Pat-a-cake, pat-a-cake baker’s man, bake me a cake as fast as you can!
This isn’t a problem for Jessie Ann Kaosoni of Cambridge Bay – she can whip up a cake in no time at all.
Kaosoni had watched her mom cook and bake ever since she can remember and was taught to bake from her mother-in-law, the late Rosie Tologanak, who was taught to cook and bake at the DEW Line Site.
“I remember living in Coppermine and my mom got all my ingredients together for me to make cookies, I remember stirring it all together and when my mom came back to check on me I had eaten all the cookie dough,” said Kaosoni.
In 2002 Kaosoni was selected for a camp cook training program that took place on site at the Lupin Gold Mine camp being taught by an instructor from the Northern Alberta Institute of Technology.
It was a success for her, “All my tests scored 100 per cent, even my overall score was 100 per cent. Lupin Mine hired me right after the course was done,” Kaosoni said.
“I began selling baked goods when my friends would see me post pictures of my baking on social media and began making orders. I have been selling baked goods for over five years now.
“Preparing and cooking your own food is so much healthier than buying processed or boxed food. If I can teach anyone to cook or bake it would help them and their families financially. I love feeding people good food and everyone should feel the same, I know I’m not right without a good meal,” said Kaosoni.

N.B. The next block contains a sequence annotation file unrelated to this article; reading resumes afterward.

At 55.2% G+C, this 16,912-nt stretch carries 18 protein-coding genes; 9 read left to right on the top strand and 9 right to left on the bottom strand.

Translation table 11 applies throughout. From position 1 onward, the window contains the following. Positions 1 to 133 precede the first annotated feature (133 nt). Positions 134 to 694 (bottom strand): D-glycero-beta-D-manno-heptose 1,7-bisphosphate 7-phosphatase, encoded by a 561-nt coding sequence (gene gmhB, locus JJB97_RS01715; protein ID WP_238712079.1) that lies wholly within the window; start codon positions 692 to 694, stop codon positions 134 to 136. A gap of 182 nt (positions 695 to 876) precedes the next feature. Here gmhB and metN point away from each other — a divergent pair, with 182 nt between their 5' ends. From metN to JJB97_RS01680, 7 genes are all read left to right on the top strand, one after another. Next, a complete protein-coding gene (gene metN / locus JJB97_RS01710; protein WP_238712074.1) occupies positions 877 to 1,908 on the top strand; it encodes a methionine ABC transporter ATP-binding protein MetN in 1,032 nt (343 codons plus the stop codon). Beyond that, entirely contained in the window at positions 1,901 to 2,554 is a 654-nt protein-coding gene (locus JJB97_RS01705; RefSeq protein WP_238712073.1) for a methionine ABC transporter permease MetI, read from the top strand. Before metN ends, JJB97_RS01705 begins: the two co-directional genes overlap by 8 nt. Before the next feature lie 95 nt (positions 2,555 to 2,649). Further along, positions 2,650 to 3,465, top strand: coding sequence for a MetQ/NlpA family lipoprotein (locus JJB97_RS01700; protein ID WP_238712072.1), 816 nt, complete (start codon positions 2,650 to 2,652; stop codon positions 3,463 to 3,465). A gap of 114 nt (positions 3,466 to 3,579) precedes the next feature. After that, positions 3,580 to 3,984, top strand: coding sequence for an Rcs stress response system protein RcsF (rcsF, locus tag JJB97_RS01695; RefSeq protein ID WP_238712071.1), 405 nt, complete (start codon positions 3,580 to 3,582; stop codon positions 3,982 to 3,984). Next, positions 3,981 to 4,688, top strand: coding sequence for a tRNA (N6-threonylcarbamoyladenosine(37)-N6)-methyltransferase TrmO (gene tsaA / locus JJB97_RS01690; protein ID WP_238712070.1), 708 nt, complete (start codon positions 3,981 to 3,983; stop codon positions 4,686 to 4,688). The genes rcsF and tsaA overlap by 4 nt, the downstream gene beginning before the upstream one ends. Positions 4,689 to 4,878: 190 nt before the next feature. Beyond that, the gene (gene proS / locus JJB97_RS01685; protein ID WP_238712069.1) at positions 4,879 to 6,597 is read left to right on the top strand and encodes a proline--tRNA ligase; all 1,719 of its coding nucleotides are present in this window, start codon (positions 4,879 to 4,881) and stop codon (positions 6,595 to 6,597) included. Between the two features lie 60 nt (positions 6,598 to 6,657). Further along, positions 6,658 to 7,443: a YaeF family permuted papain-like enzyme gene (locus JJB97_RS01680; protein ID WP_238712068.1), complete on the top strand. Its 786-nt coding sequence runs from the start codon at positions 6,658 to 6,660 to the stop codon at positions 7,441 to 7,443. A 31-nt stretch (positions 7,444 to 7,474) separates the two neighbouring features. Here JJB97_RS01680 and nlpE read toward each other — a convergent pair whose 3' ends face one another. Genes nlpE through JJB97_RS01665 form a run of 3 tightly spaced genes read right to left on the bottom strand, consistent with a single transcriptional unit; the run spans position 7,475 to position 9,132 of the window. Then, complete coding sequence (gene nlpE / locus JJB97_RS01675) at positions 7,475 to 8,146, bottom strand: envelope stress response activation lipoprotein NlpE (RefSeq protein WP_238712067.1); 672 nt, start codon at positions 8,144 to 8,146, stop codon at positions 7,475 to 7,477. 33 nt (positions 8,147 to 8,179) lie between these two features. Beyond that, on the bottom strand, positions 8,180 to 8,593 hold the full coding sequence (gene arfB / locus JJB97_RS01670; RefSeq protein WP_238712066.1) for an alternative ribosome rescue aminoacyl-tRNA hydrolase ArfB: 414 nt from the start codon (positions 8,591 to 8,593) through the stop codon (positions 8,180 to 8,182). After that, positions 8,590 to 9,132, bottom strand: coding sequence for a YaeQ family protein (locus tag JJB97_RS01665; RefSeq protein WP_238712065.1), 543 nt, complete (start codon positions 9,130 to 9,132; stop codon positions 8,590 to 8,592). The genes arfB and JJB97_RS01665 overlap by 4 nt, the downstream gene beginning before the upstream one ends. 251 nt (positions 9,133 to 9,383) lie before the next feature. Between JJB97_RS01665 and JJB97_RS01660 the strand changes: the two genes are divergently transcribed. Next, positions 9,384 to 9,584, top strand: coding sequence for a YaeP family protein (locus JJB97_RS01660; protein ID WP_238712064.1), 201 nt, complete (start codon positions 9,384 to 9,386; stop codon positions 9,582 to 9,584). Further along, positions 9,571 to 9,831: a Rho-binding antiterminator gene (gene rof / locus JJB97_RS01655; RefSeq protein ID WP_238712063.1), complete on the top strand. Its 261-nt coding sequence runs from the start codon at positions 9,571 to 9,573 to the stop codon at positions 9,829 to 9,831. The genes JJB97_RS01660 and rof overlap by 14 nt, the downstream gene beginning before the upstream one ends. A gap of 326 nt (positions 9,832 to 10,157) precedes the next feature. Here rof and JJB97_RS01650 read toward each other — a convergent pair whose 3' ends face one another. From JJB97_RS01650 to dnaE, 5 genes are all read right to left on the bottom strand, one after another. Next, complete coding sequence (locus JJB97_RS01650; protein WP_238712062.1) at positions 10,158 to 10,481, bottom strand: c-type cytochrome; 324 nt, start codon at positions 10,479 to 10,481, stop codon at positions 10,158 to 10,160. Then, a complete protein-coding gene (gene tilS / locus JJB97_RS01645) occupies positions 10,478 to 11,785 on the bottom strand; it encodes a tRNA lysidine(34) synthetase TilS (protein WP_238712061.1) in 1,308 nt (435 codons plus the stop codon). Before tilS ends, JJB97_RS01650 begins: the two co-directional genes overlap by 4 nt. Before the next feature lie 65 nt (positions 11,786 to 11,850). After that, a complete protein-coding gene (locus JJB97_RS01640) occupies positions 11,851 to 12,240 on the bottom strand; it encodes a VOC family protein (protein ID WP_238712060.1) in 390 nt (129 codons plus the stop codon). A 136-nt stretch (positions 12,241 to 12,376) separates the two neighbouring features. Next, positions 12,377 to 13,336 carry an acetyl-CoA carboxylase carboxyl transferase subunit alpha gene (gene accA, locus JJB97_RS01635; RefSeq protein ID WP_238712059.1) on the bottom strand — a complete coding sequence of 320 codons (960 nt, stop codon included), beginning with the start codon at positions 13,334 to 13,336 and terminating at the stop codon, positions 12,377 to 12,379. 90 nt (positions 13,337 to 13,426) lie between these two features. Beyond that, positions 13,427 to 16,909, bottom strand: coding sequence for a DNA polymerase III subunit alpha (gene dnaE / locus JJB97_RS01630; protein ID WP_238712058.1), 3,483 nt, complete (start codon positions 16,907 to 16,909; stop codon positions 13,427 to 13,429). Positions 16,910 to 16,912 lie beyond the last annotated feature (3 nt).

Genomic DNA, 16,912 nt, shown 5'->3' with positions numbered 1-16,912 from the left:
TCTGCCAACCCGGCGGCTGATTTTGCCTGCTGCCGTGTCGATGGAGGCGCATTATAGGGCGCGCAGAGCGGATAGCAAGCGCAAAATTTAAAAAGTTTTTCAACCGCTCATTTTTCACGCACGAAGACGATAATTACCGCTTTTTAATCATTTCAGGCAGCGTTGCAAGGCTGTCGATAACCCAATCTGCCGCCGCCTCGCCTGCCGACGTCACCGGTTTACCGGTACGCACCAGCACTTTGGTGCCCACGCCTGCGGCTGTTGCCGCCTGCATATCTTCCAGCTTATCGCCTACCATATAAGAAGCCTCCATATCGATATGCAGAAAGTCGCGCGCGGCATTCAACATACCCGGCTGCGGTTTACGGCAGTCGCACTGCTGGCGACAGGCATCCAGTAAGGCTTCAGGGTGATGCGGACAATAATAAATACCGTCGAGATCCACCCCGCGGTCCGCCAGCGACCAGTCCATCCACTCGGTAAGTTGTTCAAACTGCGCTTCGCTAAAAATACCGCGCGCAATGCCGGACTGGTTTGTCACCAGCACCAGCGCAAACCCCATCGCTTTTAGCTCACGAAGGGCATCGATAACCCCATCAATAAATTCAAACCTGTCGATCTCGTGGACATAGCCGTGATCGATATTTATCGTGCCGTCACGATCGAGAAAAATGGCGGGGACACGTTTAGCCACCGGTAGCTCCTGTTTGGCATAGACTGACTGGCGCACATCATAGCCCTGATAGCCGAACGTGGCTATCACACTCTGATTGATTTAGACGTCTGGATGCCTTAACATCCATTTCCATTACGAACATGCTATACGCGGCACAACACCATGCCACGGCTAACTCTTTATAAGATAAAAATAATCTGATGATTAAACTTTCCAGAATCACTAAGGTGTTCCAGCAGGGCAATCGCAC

She gets a mix of all ages wanting her to show them certain recipes and what techniques she uses with her own collection of over 40 recipes that she makes from scratch and has added or omitted her own ingredients.
Her favourites to make are cheesecakes, cinnamon buns, angel food trifles, cream puffs, breads and cakes.
“Baking is my passion, when I am down I bake to uplift myself and it works every time. I praise Martha Stewart and all of her efforts but I can show her a few things!” she said with a laugh. “Living way up North you don’t have a fancy kitchen and fancy equipment so you really have to improvise with some recipes and techniques. I really wish to show her my cooked pudding compared to hers.” said Kaosoni.
Kaosoni would love to start and own her catering business, but in order to do that she needs a business licence and being of Inuvialuit status and living in Nunavut has her running into many roadblocks.
“I am not eligible for any type of business grants and loans, and when I tried to apply through my beneficiary I was not eligible as well because I live in Nunavut. This is the same with my sewing supplies application, I wanted to buy supplies to clothe my family but was denied from both Nunavut and Inuvialuit. I refuse to change my Inuvialuk status as both my grandparents are of Inuvialuit descent.”
Despite her challenges Kaosoni continues to bake and teach those who want to learn.